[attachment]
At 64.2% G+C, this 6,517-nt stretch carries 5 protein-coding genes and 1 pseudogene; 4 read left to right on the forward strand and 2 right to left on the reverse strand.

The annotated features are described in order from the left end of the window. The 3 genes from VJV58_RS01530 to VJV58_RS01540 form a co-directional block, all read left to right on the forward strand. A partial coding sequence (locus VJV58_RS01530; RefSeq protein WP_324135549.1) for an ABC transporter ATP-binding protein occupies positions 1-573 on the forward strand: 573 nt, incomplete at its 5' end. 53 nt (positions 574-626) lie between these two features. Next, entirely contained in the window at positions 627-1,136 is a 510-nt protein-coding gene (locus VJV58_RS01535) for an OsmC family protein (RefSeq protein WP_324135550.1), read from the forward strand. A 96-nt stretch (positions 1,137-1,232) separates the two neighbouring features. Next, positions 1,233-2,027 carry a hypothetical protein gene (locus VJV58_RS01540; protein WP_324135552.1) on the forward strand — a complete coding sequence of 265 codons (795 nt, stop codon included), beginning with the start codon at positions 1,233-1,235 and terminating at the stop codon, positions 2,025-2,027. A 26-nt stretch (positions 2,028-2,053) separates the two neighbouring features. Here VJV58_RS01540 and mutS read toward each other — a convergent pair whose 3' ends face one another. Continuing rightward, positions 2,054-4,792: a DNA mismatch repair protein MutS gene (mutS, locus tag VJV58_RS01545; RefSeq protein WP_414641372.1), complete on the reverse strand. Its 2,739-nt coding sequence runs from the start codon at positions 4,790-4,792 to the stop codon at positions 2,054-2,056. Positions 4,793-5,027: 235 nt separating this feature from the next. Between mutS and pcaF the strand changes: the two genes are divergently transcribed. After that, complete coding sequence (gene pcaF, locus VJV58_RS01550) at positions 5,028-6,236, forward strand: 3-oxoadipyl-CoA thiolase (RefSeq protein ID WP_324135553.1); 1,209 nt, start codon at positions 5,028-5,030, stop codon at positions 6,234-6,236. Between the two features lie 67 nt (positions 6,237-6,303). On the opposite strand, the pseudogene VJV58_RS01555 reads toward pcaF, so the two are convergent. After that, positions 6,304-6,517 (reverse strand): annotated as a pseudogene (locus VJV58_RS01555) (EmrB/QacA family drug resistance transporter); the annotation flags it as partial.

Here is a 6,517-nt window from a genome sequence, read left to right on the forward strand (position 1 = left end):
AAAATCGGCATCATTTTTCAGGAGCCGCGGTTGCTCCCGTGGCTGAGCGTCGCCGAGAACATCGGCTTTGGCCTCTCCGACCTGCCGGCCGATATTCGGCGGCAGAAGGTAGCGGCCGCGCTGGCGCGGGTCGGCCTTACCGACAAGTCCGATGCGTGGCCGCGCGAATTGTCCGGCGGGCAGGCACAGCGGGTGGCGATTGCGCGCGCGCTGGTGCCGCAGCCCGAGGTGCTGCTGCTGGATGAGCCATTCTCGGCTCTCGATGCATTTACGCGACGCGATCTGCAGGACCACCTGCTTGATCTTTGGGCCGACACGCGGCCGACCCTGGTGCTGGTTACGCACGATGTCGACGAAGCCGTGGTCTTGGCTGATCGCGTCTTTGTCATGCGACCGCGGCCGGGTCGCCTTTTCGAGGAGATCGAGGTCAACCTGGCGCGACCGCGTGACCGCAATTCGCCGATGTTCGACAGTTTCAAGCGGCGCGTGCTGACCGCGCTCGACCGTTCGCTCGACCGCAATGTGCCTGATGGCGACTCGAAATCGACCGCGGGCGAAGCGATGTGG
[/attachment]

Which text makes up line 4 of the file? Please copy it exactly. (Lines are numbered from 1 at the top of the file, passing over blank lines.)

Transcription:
AAAATCGGCATCATTTTTCAGGAGCCGCGGTTGCTCCCGTGGCTGAGCGTCGCCGAGAACATCGGCTTTGGCCTCTCCGACCTGCCGGCCGATATTCGGCGGCAGAAGGTAGCGGCCGCGCTGGCGCGGGTCGGCCTTACCGACAAGTCCGATGCGTGGCCGCGCGAATTGTCCGGCGGGCAGGCACAGCGGGTGGCGATTGCGCGCGCGCTGGTGCCGCAGCCCGAGGTGCTGCTGCTGGATGAGCCATTCTCGGCTCTCGATGCATTTACGCGACGCGATCTGCAGGACCACCTGCTTGATCTTTGGGCCGACACGCGGCCGACCCTGGTGCTGGTTACGCACGATGTCGACGAAGCCGTGGTCTTGGCTGATCGCGTCTTTGTCATGCGACCGCGGCCGGGTCGCCTTTTCGAGGAGATCGAGGTCAACCTGGCGCGACCGCGTGACCGCAATTCGCCGATGTTCGACAGTTTCAAGCGGCGCGTGCTGACCGCGCTCGACCGTTCGCTCGACCGCAATGTGCCTGATGGCGACTCGAAATCGACCGCGGGCGAAGCGATGTGG